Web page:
New Studies in Lung Cancer News
Advances in the treatment of small cell and non-small cell carcinoma in the lungs show promising results for future cures. The lung cancer news articles detail studies using nano-particles to detect and attack, advances in radiation therapy and potential vaccines for the future.
Nano-science uses programmed microscopic particles to carry out a task. Scientists at MIT have invented a method to send these particles into the body to attack cancer cells. In their study, mice with lung tumors were injected with T-cells, the body’s immune defense system, carrying the particles with them. On a time-release, the drug molecules seeped into the system gradually, and multiplied by marrying themselves to their host cells. Within days, the tumors had disappeared, extending the life cycle of the survivors by seventy-five days.
This innovative experiment began by removing T-cells from the mouse and modifying them with the nano particles. In a similar study published by the National Institute of Health, the nano molecules were used to suppress the immune response in human subjects during organ transplantation. The study delivered chemotherapy drugs to aid as an immunosuppressant.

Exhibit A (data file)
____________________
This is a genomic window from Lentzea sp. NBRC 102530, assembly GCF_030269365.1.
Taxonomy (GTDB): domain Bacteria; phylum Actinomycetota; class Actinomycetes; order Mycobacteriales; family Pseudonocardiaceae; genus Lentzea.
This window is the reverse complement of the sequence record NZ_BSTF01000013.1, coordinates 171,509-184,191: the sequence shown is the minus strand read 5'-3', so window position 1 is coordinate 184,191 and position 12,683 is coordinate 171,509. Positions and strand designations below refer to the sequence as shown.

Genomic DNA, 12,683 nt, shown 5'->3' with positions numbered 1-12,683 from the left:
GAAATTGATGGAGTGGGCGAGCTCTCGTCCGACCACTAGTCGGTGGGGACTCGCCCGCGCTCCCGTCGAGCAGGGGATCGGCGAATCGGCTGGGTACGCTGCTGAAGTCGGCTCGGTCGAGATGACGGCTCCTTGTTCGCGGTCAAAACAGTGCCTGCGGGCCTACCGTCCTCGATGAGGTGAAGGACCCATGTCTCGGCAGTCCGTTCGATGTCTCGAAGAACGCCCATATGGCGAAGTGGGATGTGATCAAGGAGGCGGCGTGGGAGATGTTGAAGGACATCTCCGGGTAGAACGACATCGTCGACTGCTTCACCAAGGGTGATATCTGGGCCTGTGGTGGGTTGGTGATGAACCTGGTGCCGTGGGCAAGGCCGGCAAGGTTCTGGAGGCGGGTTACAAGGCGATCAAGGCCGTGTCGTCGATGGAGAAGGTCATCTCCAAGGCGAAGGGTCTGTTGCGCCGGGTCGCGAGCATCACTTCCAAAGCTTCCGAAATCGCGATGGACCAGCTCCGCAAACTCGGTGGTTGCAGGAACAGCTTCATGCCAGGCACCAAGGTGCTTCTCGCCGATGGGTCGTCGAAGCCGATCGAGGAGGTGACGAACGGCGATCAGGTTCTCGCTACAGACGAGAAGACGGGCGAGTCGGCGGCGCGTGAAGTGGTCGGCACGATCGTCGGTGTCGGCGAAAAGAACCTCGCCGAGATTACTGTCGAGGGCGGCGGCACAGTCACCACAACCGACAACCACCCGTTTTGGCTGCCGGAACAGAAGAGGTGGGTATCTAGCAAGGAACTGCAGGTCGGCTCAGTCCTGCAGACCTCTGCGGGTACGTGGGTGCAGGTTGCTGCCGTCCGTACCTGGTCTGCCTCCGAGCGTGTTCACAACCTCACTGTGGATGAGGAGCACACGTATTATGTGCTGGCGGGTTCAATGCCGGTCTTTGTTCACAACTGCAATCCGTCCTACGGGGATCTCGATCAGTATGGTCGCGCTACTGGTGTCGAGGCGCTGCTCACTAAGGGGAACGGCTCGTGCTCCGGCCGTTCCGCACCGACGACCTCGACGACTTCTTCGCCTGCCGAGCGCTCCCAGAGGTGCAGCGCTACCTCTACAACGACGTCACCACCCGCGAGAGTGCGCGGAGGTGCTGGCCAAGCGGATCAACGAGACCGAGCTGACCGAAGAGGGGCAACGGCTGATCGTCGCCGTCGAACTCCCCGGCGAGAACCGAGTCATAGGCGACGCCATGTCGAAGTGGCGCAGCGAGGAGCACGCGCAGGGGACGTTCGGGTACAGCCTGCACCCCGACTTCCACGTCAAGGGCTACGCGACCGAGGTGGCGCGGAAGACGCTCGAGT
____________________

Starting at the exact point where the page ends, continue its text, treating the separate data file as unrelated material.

Penn State chemical researchers used this same principle to deliver chemotherapy drugs to the site of a tumor and destroy it. Normally, the potential side effects in humans include rejection of the nano particles by the body. The Penn State team prevented this by hiding the ‘drug-charged core’ in a polymer shell.
Early detection of small cell carcinoma lung cancer has been a problem in the past. Over the last few years, researchers have developed a breath test which diagnoses this cancer. Screening is performed with the aid of gold nano particles and has demonstrated 86 percent accuracy. The particles detect ‘volatile organic compounds’ found in cancerous lung tissue and are inexpensive. Hossam Haick of the Israeli scientific team developing the sensor, expects it to be available in three to five years.
Science has created innovative methods of targeting and treating cancer in the lungs, but not all experiments are futuristic. According to a Reuter’s Health article by Kate Kelland, dogs have been trained to detect cancer on human breath for years with almost 100 percent accuracy.